Lillian Hellman’s “The Little Foxes” is a Critical Hit!

Cynthia Nixon and Laura Linney Trade Off Lead Parts

the little foxesThe Little Foxes is now up and running at the Samuel J. Friedman Theatre, where it has been playing since the first preview on March 29, 2017.  Upon the show’s opening night, it received rave reviews from all critics in the major press outlets.  This play was written by Lillian Hellman and first premiered in 1939, and has since been revived on Broadway in 1967, 1981, 1997, and the present 2017 revival.  This revival is unique, however, in that the two leading ladies – Cynthia Nixon and Laura Linney – take turns playing the two main female parts.  On opening night, Laura Linney played Regina Giddens, and Cynthia Nixon played Birdie Hubbard, but in general the two take turns on designated performances, so audience members can take their pick of who they prefer to see in the bigger part of Regina.  Still, both parts allow the women to demonstrate their immense and versatile talents.  The play is directed by Daniel Sullivan, whose previous Broadway directing credits include Sylvia, The Country House, The Snow Geese, Orphans, and many more productions, often for the Manhattan Theatre Club.  Laura Linney has previously appeared on Broadway in such shows as Time Stands Still, Les Liaisons Dangereuses, Sight Unseen, The Crucible, and Uncle Vanya, and Cynthia Nixon, while probably best known for portraying Miranda on the HBO series “Sex and the City,” has also appeared on Broadway numerous times, including in The Real Thing, Wit, Rabbit Hole, and The Women.

Critics are Blown Away by this Revival of “The Little Foxes”the little foxes

Upon viewing the show in the performances leading up to opening night, Alexis Soloski of The New York Times called the production nimble and exhilarating, relishing in the devious behavior of the lead character, Regina Giddens.  Matt Windman of AM New York was also a big fan of the revival, contrasting the two delicious roles portrayed in turn by Nixon and Linney, one being the delicate wife who is treated cruelly and turns to drink, and the other being the self-centered sister-in-law who will stop at nothing to get what she wants.  David Cote from Time Out New York was equally enamored with the show, relishing in both the lusty and rapacious role of Regina, as well as the cowed and kindly role of Birdie.  Linda Winer from Newsday put this production of The Little Foxes up on a pedestal as an example of why not-for-profit theatre must co-exist alongside the more commercial fare on Broadway, exclaiming that the alternating roles is good reason to see the show twice.  Finally, Jeremy Gerard from Deadline was also a huge proponent of this production, calling it a nasty, tasty snakepit, and remarking how the role of Regina Giddens has always been an irresistible role for great actresses, ever since Tallulah Bankhead originated the role in 1939.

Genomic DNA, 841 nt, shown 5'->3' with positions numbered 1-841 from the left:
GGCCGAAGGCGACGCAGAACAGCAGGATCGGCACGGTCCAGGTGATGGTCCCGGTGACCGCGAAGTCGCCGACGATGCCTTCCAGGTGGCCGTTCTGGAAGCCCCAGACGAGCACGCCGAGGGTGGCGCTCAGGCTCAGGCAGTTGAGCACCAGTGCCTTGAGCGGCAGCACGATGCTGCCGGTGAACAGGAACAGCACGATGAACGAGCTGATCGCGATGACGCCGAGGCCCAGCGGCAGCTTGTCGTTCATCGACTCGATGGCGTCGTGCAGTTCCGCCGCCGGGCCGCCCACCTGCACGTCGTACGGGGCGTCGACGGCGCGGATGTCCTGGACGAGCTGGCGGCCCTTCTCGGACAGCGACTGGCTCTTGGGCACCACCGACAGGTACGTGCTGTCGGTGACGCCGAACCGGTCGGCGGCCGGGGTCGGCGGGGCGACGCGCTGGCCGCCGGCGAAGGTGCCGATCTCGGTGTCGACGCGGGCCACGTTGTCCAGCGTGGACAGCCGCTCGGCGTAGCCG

Box Office Shows Room for Improvement

Despite the unanimously positive reviews, there is still room for growth in terms of box office for The Little Foxes.  In the last reported week of box office figures, the week ending May 7, 2017, the show brought in a weekly gross of $456,576, which represents 53.76% of its gross potential.  While this is by no means remarkable, it is also the highest weekly gross the show has had to date in its run.  Presumably egged on by the positive reviews, theatregoers are still far from lining up around the block to see this revival.  Across the six weeks the show has been running thus far, the average percentage reached of gross potential has been 49.04%, and the average ticket price has been $74.38, with a top ticket price of $164.50 on average. Meanwhile, the show has been nominated for six Tony Awards, including those for Best Revival of a Play, Best Performance by a Lead Actress in a Play for Laura Linney, Best Performance by a Featured Actor in a Play for Richard Thomas, Best Performance by a Featured Actress in a Play for Cynthia Nixon, Best Costume Design of a Play, and Best Direction of a Play for Daniel Sullivan.

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Originally from Santa Fe, New Mexico, Jennifer studied Law and moved to New York City at age 24, where she still practices law and writes for abovethelaw.com. Jennifer's profession may be in the land-of-legal, but her passion is for Broadway where she can write about subjects as diverse as Broadway union contracts to show reviews. With a focus on entertainment law, Ms Chen still keeps her hand in with the latest industry legal developments that can keep playwrights, directors and licensing organizations up at night.
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